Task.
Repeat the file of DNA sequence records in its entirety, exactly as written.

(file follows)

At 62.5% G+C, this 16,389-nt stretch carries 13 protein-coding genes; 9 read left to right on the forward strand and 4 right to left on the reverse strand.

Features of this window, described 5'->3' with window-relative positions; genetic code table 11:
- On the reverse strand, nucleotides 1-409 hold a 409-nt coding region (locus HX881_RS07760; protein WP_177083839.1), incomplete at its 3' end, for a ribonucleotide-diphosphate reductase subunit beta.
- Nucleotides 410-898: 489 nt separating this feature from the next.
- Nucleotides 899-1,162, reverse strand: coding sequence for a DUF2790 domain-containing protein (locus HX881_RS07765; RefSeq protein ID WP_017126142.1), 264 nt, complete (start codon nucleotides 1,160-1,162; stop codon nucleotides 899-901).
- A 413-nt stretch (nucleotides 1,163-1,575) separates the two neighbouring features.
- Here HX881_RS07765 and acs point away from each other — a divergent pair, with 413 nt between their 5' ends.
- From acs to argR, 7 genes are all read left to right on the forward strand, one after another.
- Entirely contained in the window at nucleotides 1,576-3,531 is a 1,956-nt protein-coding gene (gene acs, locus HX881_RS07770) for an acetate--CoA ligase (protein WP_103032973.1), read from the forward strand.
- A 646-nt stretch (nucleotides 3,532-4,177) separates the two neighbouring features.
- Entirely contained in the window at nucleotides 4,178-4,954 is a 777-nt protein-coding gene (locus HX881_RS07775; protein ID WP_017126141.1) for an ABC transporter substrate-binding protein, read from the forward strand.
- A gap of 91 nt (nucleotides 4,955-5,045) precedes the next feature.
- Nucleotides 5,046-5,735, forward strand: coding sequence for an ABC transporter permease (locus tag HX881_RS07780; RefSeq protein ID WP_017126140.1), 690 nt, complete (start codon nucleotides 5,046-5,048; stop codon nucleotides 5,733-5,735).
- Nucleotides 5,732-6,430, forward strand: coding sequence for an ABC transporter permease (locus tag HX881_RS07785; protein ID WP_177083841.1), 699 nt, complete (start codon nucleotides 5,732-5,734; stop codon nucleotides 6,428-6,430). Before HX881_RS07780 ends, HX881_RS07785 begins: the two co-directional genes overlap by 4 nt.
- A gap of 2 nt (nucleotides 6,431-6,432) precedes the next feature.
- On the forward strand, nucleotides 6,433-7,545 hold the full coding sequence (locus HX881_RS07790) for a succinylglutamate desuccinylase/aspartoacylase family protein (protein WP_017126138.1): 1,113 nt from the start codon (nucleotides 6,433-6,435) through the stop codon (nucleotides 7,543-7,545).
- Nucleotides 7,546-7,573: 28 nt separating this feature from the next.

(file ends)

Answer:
At 62.5% G+C, this 16,389-nt stretch carries 13 protein-coding genes; 9 read left to right on the forward strand and 4 right to left on the reverse strand.

Features of this window, described 5'->3' with window-relative positions; genetic code table 11:
- On the reverse strand, nucleotides 1-409 hold a 409-nt coding region (locus HX881_RS07760; protein WP_177083839.1), incomplete at its 3' end, for a ribonucleotide-diphosphate reductase subunit beta.
- Nucleotides 410-898: 489 nt separating this feature from the next.
- Nucleotides 899-1,162, reverse strand: coding sequence for a DUF2790 domain-containing protein (locus HX881_RS07765; RefSeq protein ID WP_017126142.1), 264 nt, complete (start codon nucleotides 1,160-1,162; stop codon nucleotides 899-901).
- A 413-nt stretch (nucleotides 1,163-1,575) separates the two neighbouring features.
- Here HX881_RS07765 and acs point away from each other — a divergent pair, with 413 nt between their 5' ends.
- From acs to argR, 7 genes are all read left to right on the forward strand, one after another.
- Entirely contained in the window at nucleotides 1,576-3,531 is a 1,956-nt protein-coding gene (gene acs, locus HX881_RS07770) for an acetate--CoA ligase (protein WP_103032973.1), read from the forward strand.
- A 646-nt stretch (nucleotides 3,532-4,177) separates the two neighbouring features.
- Entirely contained in the window at nucleotides 4,178-4,954 is a 777-nt protein-coding gene (locus HX881_RS07775; protein ID WP_017126141.1) for an ABC transporter substrate-binding protein, read from the forward strand.
- A gap of 91 nt (nucleotides 4,955-5,045) precedes the next feature.
- Nucleotides 5,046-5,735, forward strand: coding sequence for an ABC transporter permease (locus tag HX881_RS07780; RefSeq protein ID WP_017126140.1), 690 nt, complete (start codon nucleotides 5,046-5,048; stop codon nucleotides 5,733-5,735).
- Nucleotides 5,732-6,430, forward strand: coding sequence for an ABC transporter permease (locus tag HX881_RS07785; protein ID WP_177083841.1), 699 nt, complete (start codon nucleotides 5,732-5,734; stop codon nucleotides 6,428-6,430). Before HX881_RS07780 ends, HX881_RS07785 begins: the two co-directional genes overlap by 4 nt.
- A gap of 2 nt (nucleotides 6,431-6,432) precedes the next feature.
- On the forward strand, nucleotides 6,433-7,545 hold the full coding sequence (locus HX881_RS07790) for a succinylglutamate desuccinylase/aspartoacylase family protein (protein WP_017126138.1): 1,113 nt from the start codon (nucleotides 6,433-6,435) through the stop codon (nucleotides 7,543-7,545).
- Nucleotides 7,546-7,573: 28 nt separating this feature from the next.